‘Glory Denied’ at Pittsburgh Opera; CMU Drama Staging ‘Cabaret’ (Tues., 2/26/19)

Baritone Benjamin Taylor sings the role of a distraught Vietnam veteran in 'Glory Denied' at Pittsburgh Opera. (photo courtesy of the artist)

Baritone Benjamin Taylor sings the role of a distraught Vietnam veteran in ‘Glory Denied’ at Pittsburgh Opera. (photo courtesy of the artist)

1) Pittsburgh Opera presents a modern chamber opera based on a wrenching true story. Tom Cipullo’s Glory Denied dramatizes the wartime and homecoming ordeals of U.S. Army Colonel Jim Thompson, America’s longest-held prisoner of war. Thompson, a career officer, went to Vietnam just as U.S. involvement there was escalating. Captured in 1964, he survived nine grueling years in prison camps. Released in 1973, he returned home to find his wife and children living with another man—they had thought Thompson was dead—and an American society so changed that it felt foreign to him. Glory Denied is drawn from a nonfiction book of the same title by Tom Philpott. The opera uses an unusual device: Two singers play “young” Col. Thompson and his wife Alyce, as they lived until and during the soldier’s POW years, and two others play the older postwar couple, with all four interacting. Pittsburgh Opera has tenor Terrence Chin-Loy and soprano Ashley Fabian as the younger couple, joined by baritone Benjamin Taylor and soprano Caitlin Gotimer. 7 p.m. Performances run through March 3. At Pittsburgh Opera Headquarters, 2425 Liberty Ave., Strip District. (MV)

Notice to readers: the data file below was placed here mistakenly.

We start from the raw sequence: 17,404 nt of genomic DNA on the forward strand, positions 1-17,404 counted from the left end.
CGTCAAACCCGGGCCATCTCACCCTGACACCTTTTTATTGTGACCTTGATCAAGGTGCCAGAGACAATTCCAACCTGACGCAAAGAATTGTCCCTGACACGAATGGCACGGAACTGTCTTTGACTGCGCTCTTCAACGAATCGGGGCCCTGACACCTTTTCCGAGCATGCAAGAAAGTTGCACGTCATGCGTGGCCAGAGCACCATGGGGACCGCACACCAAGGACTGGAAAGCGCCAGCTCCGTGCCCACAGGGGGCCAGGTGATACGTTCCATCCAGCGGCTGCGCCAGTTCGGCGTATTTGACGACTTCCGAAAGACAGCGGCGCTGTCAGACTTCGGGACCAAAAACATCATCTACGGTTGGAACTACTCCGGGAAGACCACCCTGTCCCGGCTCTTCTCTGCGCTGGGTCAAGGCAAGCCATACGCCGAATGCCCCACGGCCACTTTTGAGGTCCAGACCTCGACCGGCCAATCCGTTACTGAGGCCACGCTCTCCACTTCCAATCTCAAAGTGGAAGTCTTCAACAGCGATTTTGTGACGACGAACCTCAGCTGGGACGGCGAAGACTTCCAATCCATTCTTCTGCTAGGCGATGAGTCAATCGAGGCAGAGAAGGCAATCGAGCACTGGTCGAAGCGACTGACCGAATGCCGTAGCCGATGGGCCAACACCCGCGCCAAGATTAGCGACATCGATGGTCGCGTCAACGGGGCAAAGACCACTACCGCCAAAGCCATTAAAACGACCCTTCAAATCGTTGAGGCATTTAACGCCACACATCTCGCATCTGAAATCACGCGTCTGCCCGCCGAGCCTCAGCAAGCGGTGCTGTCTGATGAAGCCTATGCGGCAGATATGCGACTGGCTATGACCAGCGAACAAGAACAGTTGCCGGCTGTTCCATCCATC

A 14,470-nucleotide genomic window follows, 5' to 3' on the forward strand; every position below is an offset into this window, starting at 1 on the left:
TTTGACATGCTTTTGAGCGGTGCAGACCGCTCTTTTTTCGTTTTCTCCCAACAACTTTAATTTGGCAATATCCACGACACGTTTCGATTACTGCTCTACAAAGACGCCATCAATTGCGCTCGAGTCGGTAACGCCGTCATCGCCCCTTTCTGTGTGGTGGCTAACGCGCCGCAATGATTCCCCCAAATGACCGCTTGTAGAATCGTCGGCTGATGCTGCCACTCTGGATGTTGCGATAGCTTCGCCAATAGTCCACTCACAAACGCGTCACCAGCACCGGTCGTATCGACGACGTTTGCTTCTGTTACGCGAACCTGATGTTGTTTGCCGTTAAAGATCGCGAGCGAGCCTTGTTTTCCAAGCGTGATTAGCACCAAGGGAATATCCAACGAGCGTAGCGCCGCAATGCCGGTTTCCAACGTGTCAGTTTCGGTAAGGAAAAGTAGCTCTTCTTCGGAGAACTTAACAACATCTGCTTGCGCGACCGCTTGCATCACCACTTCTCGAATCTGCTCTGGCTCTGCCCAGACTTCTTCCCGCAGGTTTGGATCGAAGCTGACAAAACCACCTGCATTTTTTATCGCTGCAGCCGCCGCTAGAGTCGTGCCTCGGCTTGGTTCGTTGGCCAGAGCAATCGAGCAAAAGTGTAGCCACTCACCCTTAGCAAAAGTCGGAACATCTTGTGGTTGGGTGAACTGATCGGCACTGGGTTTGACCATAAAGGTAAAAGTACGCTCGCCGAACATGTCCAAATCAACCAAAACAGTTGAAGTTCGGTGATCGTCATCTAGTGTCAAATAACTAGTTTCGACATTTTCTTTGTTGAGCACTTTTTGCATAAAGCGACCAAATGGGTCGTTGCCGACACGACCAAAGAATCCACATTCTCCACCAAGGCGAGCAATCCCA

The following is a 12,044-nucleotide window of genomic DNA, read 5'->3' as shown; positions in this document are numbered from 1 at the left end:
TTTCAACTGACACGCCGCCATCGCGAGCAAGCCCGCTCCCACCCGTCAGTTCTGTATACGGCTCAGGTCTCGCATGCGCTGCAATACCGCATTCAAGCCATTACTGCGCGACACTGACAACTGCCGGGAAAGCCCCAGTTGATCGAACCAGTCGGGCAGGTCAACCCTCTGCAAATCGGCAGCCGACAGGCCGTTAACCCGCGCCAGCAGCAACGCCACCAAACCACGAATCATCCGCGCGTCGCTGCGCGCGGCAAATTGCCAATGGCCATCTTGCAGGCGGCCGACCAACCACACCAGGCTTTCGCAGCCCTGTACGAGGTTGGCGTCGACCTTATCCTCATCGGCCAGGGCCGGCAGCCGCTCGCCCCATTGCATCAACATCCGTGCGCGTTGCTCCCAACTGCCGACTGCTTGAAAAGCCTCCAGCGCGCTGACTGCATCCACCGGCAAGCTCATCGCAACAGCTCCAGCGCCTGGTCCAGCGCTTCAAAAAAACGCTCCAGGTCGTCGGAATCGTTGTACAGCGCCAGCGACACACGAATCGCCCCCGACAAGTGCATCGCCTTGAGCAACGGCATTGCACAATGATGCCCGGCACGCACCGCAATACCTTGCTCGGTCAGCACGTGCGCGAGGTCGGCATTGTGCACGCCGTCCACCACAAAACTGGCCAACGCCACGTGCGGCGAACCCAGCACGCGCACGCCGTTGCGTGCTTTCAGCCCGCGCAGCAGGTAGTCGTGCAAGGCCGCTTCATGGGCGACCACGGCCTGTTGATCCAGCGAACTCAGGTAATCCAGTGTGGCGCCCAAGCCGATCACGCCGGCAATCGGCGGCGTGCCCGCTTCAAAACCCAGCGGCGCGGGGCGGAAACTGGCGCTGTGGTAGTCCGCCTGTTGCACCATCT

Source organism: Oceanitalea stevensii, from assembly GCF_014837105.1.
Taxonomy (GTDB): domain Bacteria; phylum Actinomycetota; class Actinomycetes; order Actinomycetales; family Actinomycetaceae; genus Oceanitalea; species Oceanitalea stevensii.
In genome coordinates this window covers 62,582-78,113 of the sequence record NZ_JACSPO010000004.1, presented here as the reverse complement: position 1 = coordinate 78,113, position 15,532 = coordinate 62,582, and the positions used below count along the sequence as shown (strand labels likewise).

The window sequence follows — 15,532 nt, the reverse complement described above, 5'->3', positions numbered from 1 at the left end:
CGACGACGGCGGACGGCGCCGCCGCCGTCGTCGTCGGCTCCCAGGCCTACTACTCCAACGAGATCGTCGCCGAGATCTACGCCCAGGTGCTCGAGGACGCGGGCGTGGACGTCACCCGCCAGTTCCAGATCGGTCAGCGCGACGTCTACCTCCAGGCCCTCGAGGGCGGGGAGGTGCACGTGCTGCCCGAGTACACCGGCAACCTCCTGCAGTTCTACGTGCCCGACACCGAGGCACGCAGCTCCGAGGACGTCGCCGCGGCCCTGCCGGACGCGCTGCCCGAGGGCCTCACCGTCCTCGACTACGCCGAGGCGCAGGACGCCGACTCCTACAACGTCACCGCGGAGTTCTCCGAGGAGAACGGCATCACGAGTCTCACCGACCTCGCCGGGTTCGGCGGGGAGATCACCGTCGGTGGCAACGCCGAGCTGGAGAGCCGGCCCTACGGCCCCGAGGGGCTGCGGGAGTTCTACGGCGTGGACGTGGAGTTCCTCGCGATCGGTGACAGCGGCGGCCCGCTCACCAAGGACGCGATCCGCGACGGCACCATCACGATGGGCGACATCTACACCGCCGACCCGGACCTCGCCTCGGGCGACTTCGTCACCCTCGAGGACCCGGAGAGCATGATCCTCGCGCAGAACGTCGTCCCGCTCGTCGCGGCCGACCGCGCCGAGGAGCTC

2) Cabaret is not a rock musical, but it officially rocks. A Rolling Stone readers’ poll in 2016 ranked it one of the 10 best musicals ever. Set in Germany amid the Nazi takeover between the World Wars, Cabaret is a story of people trying to party or at least lead normal lives while their society goes nuts. It has everything from great songs to ironic humor to gripping drama, and every production seems to bring out new dimensions of this 1967 Tony Award winner. The 1972 movie featured an ultra-chilling rendition of “Tomorrow Belongs to Me.” Multiple stage revivals starred Alan Cumming as the ultra-kinky Emcee of the Kit Kat Klub. And now Carnegie Mellon School of Drama performs Cabaret, to celebrate today’s society going nuts in its own unique ways. Music by John Kander, lyrics by Fred Ebb, book by Joe Masteroff. In the Philip Chosky Theater on Carnegie Mellon’s campus. 8 p.m. Continues through March 2. 4000 Forbes Ave., Oakland. (MV)

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Rick Handler

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